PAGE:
19References and Resources Gerhard Dangl’s PC165DNR time response analysisGerhard’s Video Camera Sensitivity measurements, M67, March 2013, then select Sensitivity Video Cameras, then scroll down to PC165DNR (direct URL doesn’t seem to be available).Swift, Ted. Feb A Paddle Control for the PC165DNR. (IOTA Files section), instructions to add an external directional control paddlehttps://xa.yimg.com/df/IOTAoccultations/A+PC165+Directional+Control+Paddle_doc.doc , found inhttps://groups.yahoo.com/neo/groups/IOTAoccultations/files/Ted%20Swift%27s%20files/Test of the Watec 120N Video Camera : Another chart of M67Kevin Palivec’s Instructable plans to remotely control the PC165DNR with an Arduino microcontroller found at:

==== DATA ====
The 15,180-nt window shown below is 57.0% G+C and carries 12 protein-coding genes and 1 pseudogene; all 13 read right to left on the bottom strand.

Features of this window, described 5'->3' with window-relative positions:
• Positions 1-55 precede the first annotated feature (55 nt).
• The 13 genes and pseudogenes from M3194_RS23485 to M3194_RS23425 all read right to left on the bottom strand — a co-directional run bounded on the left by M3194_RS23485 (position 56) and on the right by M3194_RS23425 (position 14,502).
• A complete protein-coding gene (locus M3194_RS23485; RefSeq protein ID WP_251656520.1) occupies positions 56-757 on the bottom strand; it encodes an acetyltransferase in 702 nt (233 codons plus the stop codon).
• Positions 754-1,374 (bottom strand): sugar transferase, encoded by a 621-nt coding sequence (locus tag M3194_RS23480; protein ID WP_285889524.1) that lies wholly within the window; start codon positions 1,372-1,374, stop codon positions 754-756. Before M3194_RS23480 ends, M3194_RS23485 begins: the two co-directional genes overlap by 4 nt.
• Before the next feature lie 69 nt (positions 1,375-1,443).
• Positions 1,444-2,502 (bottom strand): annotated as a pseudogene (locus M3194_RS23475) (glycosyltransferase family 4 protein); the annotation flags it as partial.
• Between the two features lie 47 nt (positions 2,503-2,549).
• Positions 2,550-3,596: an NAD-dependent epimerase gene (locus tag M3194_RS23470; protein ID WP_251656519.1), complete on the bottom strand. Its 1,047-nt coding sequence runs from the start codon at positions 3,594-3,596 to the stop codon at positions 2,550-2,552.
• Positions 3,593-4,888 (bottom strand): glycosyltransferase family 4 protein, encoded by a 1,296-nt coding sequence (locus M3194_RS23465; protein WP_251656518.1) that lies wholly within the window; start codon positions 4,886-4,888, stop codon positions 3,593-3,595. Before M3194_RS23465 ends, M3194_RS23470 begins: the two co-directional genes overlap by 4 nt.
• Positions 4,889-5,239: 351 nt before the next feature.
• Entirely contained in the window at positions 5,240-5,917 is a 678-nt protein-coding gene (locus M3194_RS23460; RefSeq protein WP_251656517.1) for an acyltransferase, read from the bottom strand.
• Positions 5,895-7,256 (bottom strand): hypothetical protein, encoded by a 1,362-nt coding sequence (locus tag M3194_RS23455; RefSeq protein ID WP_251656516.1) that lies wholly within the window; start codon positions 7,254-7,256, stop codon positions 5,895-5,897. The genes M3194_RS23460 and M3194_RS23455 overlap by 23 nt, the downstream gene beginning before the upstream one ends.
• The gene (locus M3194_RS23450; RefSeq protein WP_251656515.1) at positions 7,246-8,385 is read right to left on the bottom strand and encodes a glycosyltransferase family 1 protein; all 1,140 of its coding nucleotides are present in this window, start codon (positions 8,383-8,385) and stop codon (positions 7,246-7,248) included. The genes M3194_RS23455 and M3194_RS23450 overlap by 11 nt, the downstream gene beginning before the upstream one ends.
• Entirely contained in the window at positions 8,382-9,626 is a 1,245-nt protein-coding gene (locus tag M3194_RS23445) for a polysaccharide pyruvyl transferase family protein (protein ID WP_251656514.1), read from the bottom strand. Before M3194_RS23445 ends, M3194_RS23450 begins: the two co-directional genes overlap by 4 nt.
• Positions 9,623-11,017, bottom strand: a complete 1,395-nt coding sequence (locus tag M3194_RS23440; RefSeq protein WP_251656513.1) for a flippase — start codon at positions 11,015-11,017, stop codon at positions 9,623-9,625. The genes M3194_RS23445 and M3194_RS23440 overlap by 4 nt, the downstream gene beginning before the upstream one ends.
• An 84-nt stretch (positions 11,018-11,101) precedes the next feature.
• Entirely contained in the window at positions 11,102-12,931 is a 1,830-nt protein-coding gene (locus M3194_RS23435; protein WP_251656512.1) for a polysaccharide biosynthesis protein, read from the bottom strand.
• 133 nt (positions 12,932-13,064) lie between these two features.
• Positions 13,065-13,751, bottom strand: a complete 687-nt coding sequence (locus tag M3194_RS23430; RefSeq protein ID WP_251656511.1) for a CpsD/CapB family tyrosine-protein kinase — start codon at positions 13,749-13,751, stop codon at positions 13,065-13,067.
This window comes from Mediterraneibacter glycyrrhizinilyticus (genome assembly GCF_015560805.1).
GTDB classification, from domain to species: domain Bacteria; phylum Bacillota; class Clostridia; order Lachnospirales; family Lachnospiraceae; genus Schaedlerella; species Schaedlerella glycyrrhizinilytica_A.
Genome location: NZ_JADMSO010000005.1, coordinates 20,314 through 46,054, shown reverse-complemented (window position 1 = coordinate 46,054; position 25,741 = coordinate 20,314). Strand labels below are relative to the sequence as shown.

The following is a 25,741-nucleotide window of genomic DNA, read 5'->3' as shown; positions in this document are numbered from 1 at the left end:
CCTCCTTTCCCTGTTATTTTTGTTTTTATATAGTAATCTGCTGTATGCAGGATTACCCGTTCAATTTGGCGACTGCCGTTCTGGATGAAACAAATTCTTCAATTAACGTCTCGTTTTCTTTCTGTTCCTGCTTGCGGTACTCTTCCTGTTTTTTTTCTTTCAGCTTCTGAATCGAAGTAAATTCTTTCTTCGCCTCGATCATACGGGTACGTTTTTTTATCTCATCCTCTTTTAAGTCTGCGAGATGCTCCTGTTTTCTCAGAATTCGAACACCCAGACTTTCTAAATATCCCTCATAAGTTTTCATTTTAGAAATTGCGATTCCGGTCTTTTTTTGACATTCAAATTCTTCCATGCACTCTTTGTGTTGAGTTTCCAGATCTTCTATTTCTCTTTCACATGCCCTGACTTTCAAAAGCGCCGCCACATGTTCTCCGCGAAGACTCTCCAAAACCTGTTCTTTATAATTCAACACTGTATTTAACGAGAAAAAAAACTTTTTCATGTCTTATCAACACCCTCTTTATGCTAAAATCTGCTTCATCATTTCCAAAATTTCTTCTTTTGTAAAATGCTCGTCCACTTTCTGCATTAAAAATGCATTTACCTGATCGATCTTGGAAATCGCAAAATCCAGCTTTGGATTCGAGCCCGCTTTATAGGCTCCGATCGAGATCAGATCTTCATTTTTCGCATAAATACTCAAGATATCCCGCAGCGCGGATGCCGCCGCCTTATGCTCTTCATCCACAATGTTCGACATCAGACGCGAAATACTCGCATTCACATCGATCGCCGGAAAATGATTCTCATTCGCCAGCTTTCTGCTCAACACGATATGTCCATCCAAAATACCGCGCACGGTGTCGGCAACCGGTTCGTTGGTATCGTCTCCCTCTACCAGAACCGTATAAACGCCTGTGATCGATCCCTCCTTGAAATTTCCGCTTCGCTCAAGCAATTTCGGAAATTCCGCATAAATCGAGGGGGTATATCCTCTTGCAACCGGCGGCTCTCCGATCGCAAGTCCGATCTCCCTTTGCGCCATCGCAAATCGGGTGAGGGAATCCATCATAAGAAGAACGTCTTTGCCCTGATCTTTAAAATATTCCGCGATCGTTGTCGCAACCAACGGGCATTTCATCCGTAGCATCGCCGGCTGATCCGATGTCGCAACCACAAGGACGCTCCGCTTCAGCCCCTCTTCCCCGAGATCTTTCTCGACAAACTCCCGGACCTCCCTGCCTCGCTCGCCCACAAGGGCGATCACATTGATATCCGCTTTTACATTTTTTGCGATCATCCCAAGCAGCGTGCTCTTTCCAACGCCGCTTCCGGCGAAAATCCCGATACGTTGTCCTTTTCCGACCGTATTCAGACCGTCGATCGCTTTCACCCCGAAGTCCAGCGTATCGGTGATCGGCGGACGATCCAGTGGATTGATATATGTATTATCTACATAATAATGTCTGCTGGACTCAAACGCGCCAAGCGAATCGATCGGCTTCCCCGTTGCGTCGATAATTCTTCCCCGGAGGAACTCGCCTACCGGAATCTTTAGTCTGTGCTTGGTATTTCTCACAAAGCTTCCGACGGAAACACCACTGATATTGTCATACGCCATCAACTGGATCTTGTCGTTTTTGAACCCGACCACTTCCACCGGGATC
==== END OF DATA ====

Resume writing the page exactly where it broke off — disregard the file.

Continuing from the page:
20References, continuedGood FAQ explaining much of the jargon related to these cameras, and the pros and cons of the features:Manufacturer’s documentspc165dnr-quickstartguide-sc.pdf, pc165dnr-datasheet-sc.pdfCameras with very similar specifications, with links to their respective manuals, which provide better documentation (though still terse) than the Super Circuits PC165-DNR “quick start manual”.Manual linked from above:Same camera(?):